Hacked Off publishes the Leveson Bill

Posted: January 6, 2013 at 11:06 pm

Today, Hacked Off publishes the Leveson Bill, a short parliamentary bill to put into law Lord Justice Leveson’s recommendations on press regulation. You can read the bill in full here.

Produced in consultation with victims of press abuse and supporters of Hacked Off, the Leveson Bill has been drafted by Hugh Tomlinson QC, the chair of Hacked Off, and legislative expert and specialist Parliamentary Counsel Daniel Greenberg.

Designed to reflect as closely as possible in legislative form the recommendations in the inquiry report, the bill:

  • Enshrines the freedom of the press in statute for the first time, making attempted ministerial or other state interference in the media explicitly illegal,
  • Specifies the standards which the voluntary independent press self-regulator will have to meet to satisfy public demand for a system that is effective and independent of Government, Parliament and the newspaper industry,
  • Proposes a transparent, democratic system to appoint a Recognition Commission to verify on behalf of the public that the press self-regulator is doing its job properly,
  • Gives legal effect to Leveson’s ‘carrots and sticks’, incentivising publishers to join the self regulator through access, under specified circumstances, to reduced costs in court proceedings and protection from exemplary damages,
  • Is a faithful representation of the Leveson Report, sticking so far as possible to the intention, content and language of the Inquiry conclusions, with the bare minimum of wording changes and additions required to meet the requirements of legislation.

The Leveson Bill will now be put forward for public consultation with victims of press abuse, supporters of Hacked Off, civil society groups and other interested parties, with a view to providing the best possible basis for the legislation that Lord Justice Leveson declared essential to underpin a regulatory system that breaks the historic pattern of failure.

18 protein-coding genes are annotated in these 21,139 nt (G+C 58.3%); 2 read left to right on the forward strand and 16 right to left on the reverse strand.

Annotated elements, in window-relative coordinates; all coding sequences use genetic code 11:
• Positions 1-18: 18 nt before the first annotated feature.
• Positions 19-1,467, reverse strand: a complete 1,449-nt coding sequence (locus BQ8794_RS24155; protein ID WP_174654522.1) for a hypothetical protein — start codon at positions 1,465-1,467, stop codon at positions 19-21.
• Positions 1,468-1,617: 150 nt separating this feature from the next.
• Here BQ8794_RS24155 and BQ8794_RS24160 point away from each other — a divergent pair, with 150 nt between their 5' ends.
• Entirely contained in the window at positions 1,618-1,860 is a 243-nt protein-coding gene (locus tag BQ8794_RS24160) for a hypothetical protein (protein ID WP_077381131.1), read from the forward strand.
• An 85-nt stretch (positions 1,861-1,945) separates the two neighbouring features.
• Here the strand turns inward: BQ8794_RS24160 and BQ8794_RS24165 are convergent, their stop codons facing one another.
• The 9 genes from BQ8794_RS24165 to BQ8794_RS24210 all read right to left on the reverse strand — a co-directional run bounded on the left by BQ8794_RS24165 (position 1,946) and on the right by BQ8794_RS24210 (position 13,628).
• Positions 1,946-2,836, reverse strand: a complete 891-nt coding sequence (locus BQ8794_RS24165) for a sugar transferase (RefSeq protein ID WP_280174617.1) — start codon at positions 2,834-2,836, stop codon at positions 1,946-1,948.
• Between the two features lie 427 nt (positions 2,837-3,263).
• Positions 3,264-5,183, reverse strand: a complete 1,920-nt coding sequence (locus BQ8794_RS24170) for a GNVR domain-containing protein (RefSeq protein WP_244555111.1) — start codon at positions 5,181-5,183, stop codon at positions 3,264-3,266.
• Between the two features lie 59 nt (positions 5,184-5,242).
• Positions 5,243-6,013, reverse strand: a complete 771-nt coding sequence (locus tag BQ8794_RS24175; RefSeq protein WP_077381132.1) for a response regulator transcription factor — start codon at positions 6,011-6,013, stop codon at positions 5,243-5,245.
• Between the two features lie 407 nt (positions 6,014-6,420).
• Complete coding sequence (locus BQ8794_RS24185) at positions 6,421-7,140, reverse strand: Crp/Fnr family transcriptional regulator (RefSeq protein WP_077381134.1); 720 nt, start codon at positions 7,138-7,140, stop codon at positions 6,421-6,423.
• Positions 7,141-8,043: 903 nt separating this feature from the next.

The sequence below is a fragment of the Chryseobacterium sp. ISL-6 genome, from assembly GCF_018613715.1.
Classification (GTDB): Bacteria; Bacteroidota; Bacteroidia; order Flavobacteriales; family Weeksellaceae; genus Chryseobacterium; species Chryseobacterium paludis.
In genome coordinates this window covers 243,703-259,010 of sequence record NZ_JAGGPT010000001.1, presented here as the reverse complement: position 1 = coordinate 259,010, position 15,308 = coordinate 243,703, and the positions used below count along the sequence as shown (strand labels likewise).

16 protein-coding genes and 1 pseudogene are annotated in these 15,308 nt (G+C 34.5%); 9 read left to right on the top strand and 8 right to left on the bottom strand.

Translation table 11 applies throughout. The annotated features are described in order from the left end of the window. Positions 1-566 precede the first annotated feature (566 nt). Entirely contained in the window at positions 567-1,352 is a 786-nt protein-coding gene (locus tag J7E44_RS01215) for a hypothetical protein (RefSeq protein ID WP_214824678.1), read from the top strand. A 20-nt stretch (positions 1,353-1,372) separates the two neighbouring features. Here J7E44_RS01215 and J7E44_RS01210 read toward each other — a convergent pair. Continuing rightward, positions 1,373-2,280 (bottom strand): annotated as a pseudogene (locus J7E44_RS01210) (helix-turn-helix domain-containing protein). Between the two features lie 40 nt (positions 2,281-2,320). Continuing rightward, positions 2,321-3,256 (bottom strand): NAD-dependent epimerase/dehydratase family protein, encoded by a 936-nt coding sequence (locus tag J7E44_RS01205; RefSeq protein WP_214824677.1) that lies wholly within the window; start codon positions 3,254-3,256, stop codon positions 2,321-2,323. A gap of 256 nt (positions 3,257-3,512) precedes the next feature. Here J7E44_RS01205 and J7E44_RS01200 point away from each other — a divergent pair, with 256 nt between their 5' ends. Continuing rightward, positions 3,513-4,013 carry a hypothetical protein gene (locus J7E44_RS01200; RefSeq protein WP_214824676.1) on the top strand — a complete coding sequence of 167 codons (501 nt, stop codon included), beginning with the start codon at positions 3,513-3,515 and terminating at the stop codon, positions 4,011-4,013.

From tomorrow, an interactive form of the consultation documents will be available online to anyone who wishes to be involved in the process.

Hacked Off’s inclusive and consultative approach stands in stark contrast to the secretive and opaque activities of ministers, editors and newspaper proprietors in the weeks since the Leveson Report was published.

Professor Brian Cathcart, Director of Hacked Off said:

Lord Justice Leveson conducted a thorough and painstaking inquiry, hearing all the evidence on all sides, and he delivered a thoughtful and balanced report, making clear recommendations on the best way forward. His report was very critical of the press and also of politicians, so neither group is in any position to quibble with his findings.

The right thing to do now is to implement the judge’s recommendations on press regulation in full and without delay. Our draft Bill – the Leveson Bill – offers a plain and straightforward way of doing that. This is not a bill for press regulation as Hacked Off or anyone else would wish it: it is a bill to underpin voluntary press self-regulation in the way Lord Justice Leveson wanted it.

There are other schemes and ideas in the air, including other draft bills and a proposal for a Royal Charter.

None of these complies with the Leveson Report and all are likely to water down or distort his proposals. Only the Leveson Bill can deliver the considered and balanced new scheme designed by the judge to safeguard press freedom while at the same time protecting the public from press abuses.

Hacked Off calls on all MPs, and peers and every group or individual interested in these matters, to read the bill, participate in the consultation and give this process their backing, so that we can put behind us 70 years of editorial unaccountability and abuses. This is the best way to achieve a free and vigorous press that does not wilfully trample on the rights of citizens.

Read Brian Cathcart in the Guardian for more information.

Add your voice to the victims of press abuse, and encourage your friends to do the same. Sign and share the Hacked Off petition to support Leveson’s recommendations.

10 comments

  1. Richard Spurr - reply

    Having scanned this proposed bill I conclude the author and Lord Leveson have missed the whole point that the press and media do not regulate themselves and signing up to a voluntary body means nothing if the codes and ethics they are going to operate under are set by LAW not agreement with each other. The press should not be able to publish the names of people who are merely suspected of doing criminal acts. Articles of a personal nature should be read and approved by the person referred to in the article. There is no such thing as the public having a right to know about anyone’s private life regardless of whether they are a celebrity or not.

  2. Ian Forrest - reply